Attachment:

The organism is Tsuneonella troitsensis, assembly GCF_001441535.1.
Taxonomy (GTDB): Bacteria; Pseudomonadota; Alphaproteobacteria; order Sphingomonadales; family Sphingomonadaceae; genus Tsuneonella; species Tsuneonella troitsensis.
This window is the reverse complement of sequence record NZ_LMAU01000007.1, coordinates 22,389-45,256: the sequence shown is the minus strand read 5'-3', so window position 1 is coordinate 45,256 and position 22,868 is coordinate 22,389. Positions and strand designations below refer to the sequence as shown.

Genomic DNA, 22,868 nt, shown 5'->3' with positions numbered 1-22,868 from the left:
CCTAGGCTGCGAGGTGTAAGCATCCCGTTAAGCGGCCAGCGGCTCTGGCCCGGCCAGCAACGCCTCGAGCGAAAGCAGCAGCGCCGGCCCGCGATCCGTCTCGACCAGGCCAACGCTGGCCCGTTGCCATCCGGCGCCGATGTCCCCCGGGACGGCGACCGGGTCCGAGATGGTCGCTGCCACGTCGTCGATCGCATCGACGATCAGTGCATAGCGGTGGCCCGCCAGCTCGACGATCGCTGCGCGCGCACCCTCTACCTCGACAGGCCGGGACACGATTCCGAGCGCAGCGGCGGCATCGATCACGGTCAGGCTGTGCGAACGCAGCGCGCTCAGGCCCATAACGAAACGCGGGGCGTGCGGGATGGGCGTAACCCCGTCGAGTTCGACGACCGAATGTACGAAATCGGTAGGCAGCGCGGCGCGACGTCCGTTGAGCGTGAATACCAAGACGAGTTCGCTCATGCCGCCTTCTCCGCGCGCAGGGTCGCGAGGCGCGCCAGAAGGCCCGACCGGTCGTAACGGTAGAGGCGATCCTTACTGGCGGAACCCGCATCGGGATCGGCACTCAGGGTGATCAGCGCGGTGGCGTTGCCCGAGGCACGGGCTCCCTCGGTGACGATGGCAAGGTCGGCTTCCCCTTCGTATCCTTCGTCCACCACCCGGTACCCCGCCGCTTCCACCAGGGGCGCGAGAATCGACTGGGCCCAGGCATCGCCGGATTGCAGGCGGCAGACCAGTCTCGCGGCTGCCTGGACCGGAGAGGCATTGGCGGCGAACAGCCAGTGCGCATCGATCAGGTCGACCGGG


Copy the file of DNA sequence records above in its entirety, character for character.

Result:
The organism is Tsuneonella troitsensis, assembly GCF_001441535.1.
Taxonomy (GTDB): Bacteria; Pseudomonadota; Alphaproteobacteria; order Sphingomonadales; family Sphingomonadaceae; genus Tsuneonella; species Tsuneonella troitsensis.
This window is the reverse complement of sequence record NZ_LMAU01000007.1, coordinates 22,389-45,256: the sequence shown is the minus strand read 5'-3', so window position 1 is coordinate 45,256 and position 22,868 is coordinate 22,389. Positions and strand designations below refer to the sequence as shown.

Genomic DNA, 22,868 nt, shown 5'->3' with positions numbered 1-22,868 from the left:
CCTAGGCTGCGAGGTGTAAGCATCCCGTTAAGCGGCCAGCGGCTCTGGCCCGGCCAGCAACGCCTCGAGCGAAAGCAGCAGCGCCGGCCCGCGATCCGTCTCGACCAGGCCAACGCTGGCCCGTTGCCATCCGGCGCCGATGTCCCCCGGGACGGCGACCGGGTCCGAGATGGTCGCTGCCACGTCGTCGATCGCATCGACGATCAGTGCATAGCGGTGGCCCGCCAGCTCGACGATCGCTGCGCGCGCACCCTCTACCTCGACAGGCCGGGACACGATTCCGAGCGCAGCGGCGGCATCGATCACGGTCAGGCTGTGCGAACGCAGCGCGCTCAGGCCCATAACGAAACGCGGGGCGTGCGGGATGGGCGTAACCCCGTCGAGTTCGACGACCGAATGTACGAAATCGGTAGGCAGCGCGGCGCGACGTCCGTTGAGCGTGAATACCAAGACGAGTTCGCTCATGCCGCCTTCTCCGCGCGCAGGGTCGCGAGGCGCGCCAGAAGGCCCGACCGGTCGTAACGGTAGAGGCGATCCTTACTGGCGGAACCCGCATCGGGATCGGCACTCAGGGTGATCAGCGCGGTGGCGTTGCCCGAGGCACGGGCTCCCTCGGTGACGATGGCAAGGTCGGCTTCCCCTTCGTATCCTTCGTCCACCACCCGGTACCCCGCCGCTTCCACCAGGGGCGCGAGAATCGACTGGGCCCAGGCATCGCCGGATTGCAGGCGGCAGACCAGTCTCGCGGCTGCCTGGACCGGAGAGGCATTGGCGGCGAACAGCCAGTGCGCATCGATCAGGTCGACCGGG